I shared this funny little book by Peter Hannan with our K-3 primary gathering. Last week of school and excitement was high but this book definitely held the attention of close to 60 kids. Lots of giggles as Charles Chinchilla, Elvis Wormly and Babs McBoid attempted to build an amazing snowman. Even as problem after problem happens, Charles remains optimistic and full of ideas. We were pretty impressed by his idea in the freezer at the end! (Hint more to do with ice cream than snow. . . )

Howard B. Wigglebottom and the Power of Giving: A Christmas Story by Howard Binkow and Susan F Cornelison

Howard learns about the power of giving.

My students always adore the character of Howard B Wigglebottom. As he learns, we learn and there is always much discussion as the story unfolds. In this story, Howard is forced to confront that his stuff brings him more harm than good. In the end, he realizes that he hasn’t valued what is most important after all – his family. My students realized that stuff made Howard lost and that family is more important than all of the toys in the world. There was sure a lot of discussion about whether or not T.V. commercials that gave you ideas for toys you wanted were a good thing or a bad thing. . . More discussion needed!

Picture Books we read this week

While searching through the library for interesting picture books, I came across Oma’s Quilt. I pulled it off the shelf because it is illustrated by Stephane Jorisch (who also illustrated Suki’s Kimono – one of my favourite books). Then I noticed it was written by Canadian author, Paulette Bourgeois (author of the Franklin books and Big Sarah’s Little Boots) This book was bound to be a good one!  I tried it out with our reading group.  The story:  Emily’s Oma (grandmother) has to move to a retirement home and she is very reluctant to do so.  What about her precious things? Her neighbours? Cooking apple strudel? Even the bowling alley at the home doesn’t change her mind (smelly shoes!) While Emily and her mother are sorting through Oma’s possessions, Emily has a wonderful idea. Why not make a memory quilt for Oma!? Some students made text to text connections to Eve Bunting‘s The Memory String.  This book received a big round of applause.  Look for it in the library!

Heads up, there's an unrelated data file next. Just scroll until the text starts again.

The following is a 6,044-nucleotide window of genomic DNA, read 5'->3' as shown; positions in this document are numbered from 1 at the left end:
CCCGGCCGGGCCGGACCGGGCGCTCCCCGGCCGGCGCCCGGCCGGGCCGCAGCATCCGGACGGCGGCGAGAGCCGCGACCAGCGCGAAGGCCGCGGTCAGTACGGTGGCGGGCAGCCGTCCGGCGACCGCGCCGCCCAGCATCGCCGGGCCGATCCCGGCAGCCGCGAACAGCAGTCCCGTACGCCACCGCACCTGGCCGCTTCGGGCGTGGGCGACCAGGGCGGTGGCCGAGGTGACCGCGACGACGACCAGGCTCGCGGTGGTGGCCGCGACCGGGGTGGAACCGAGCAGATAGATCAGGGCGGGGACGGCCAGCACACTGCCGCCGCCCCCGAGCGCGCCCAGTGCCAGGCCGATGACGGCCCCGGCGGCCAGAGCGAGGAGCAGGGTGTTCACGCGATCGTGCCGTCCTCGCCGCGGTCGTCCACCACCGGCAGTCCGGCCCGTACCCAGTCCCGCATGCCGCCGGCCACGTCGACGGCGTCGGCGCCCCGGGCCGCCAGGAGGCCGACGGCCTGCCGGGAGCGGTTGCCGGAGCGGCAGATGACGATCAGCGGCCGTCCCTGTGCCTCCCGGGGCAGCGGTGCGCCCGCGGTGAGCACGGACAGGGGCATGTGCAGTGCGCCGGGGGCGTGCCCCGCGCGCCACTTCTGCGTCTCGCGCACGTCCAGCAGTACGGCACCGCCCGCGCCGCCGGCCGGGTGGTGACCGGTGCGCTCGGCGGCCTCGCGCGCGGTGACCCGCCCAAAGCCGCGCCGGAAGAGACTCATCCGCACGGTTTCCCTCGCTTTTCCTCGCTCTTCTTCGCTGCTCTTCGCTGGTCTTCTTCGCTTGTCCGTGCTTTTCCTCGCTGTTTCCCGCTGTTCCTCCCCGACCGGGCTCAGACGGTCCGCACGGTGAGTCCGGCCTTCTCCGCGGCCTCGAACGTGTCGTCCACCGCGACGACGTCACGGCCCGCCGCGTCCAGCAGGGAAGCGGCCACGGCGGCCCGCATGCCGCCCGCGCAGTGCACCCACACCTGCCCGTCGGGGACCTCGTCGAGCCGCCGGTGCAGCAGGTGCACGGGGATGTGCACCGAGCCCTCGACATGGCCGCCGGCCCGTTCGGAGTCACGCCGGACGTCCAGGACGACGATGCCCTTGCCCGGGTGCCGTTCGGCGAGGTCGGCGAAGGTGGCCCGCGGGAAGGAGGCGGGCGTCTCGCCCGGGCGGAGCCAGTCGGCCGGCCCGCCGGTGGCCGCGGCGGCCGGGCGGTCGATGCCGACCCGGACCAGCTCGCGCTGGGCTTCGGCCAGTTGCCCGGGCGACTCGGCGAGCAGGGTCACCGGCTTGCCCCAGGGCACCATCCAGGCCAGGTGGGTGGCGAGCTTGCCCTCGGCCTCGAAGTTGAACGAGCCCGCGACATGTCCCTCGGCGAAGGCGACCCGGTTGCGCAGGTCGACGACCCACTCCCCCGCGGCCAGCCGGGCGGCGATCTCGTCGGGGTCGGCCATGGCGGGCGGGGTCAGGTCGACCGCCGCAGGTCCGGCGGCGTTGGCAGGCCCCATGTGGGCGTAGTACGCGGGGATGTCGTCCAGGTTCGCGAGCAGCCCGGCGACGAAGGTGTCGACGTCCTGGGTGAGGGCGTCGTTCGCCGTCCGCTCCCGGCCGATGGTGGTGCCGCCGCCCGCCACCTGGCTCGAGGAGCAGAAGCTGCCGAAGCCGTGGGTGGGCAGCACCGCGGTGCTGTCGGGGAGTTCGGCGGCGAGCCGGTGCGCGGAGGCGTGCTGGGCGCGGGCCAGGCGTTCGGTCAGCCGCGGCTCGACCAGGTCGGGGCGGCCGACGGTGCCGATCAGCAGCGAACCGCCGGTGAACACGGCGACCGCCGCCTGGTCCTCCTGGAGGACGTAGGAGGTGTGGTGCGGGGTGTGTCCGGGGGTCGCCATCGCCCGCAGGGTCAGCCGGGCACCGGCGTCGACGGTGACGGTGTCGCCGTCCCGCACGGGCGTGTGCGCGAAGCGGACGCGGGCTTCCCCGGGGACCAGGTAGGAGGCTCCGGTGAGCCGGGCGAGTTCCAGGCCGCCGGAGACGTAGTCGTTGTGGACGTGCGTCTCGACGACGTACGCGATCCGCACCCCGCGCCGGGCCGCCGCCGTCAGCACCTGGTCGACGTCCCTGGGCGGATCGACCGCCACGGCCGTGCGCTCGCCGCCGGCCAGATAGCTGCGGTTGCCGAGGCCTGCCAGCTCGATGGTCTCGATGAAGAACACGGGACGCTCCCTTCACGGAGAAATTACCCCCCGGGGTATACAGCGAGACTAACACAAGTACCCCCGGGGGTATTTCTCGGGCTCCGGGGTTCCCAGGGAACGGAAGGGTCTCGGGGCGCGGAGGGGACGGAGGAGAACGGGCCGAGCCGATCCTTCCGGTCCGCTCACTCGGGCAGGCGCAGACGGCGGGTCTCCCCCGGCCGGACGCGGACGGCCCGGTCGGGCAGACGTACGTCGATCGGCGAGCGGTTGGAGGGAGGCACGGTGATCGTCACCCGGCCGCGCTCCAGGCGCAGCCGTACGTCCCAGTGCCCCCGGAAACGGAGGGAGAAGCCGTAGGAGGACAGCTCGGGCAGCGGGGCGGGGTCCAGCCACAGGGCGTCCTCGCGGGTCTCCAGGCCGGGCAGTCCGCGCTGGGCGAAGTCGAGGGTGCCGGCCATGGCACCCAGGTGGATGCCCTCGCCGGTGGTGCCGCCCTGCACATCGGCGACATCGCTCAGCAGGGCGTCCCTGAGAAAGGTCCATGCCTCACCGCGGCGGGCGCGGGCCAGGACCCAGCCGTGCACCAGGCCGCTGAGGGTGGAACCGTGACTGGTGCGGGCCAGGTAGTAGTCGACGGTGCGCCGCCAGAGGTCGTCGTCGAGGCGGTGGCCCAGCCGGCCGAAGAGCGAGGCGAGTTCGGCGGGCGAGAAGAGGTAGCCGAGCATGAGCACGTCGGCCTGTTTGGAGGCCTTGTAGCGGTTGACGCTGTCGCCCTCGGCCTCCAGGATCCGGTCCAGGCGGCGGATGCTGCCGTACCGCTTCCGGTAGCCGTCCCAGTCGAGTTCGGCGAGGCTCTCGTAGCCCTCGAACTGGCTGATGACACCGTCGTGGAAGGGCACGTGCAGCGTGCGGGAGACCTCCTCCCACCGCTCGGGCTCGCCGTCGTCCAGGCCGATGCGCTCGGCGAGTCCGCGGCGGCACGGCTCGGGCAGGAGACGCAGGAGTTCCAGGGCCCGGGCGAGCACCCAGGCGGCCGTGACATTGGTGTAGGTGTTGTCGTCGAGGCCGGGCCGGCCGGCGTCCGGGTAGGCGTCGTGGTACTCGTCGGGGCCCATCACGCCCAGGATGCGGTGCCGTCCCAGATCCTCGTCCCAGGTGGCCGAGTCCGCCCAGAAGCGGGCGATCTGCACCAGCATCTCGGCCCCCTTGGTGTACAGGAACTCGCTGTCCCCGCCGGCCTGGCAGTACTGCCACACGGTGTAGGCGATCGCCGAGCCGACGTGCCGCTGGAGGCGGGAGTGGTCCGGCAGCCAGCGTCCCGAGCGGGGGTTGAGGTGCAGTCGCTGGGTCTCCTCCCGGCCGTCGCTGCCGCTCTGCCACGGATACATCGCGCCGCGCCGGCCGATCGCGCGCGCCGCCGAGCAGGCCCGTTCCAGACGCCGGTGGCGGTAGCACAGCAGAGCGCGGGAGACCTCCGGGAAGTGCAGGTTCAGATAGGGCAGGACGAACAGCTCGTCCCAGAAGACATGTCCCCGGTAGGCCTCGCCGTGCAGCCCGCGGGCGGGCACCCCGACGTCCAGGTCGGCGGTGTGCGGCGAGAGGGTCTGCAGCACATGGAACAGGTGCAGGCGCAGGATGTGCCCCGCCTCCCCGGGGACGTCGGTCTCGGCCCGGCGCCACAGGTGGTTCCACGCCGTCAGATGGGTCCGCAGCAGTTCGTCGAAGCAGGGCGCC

We have been reading a lot of Howard B Wigglebottom books to help us learn about ourselves and our relationships. Howard B. Wigglebottom Learns about Bullies teaches us about the importance of asking for help when bullying doesn’t stop. Howard has a little voice inside his head that tells him Be brave, Be bold, A teacher must be told. But it isn’t always easy to trust our intuition and Howard suffers many unpleasant interactions with the Snorton twins before he finally decides to report their behaviour. Finally, he can sleep easily, knowing that he was brave, he was bold when his teacher was finally told. “I am okay. I am safe.” he assures himself at the end.  Such an important book!

This book tells us about Winston, the bear from Churchill, Manitoba who decides to mobolize a group of polar bears to teach the tourists who come to see the polar bears about the effects of global warming on the melting ice in the Arctic.  “Ice is nice!” the bears chant during their protest march. We learn that we must all do our part to protect the Earth. “Recycle!”  “Walk, Bike, Ride!” “Solar Power!”  “Turn down the furnace!” Winston of Churchill by Jean Davies Okimoto was the winner of the Green Earth Book Award. This book is also in Seymour’s library.

Happy Reading!

Howard B. Wigglebottom Listens to His Heart

Howard B. Wigglebottom Listens to His Heart written by Howard Binkow and illustrated by Susan F. Cornelison definitely spoke to us.


In this story, Howard learns to do what makes him feel good about himself even though his friends made fun of him at first. Howard loves to dance and finds out from his grandfather that he comes from a long line of dancing Wigglebottoms. He practices and practices and wows all of his friends at the Sock Hop!

When Howard does what he loves – it makes his heart sing!

Students wrote responses to this story – writing about the message of the book and/or about an activity that makes them feel really happy and why.  From Howard, we learned that we can celebrate and be proud of who we are!

Jena: I think that the message of this book is that you should do what you want to do and it doesn’t matter what other people say. Just do what you want to do. I’m good at reading because when I read I start to fall into the book like I’m with the character. I feel great when I’m reading.

Alyson: The message in this book is do not listen to other people’s opinion. Listen to your own. My favourite sport is hockey and soccer when I’m playing with me Dad. And swimming!

Annie: I’m good at running and when I run, I feel like I can run around the world. When I was little I kept on practicing at running. Last year I got a little fast. Then I got faster and faster. Now I’m the third fastest runner.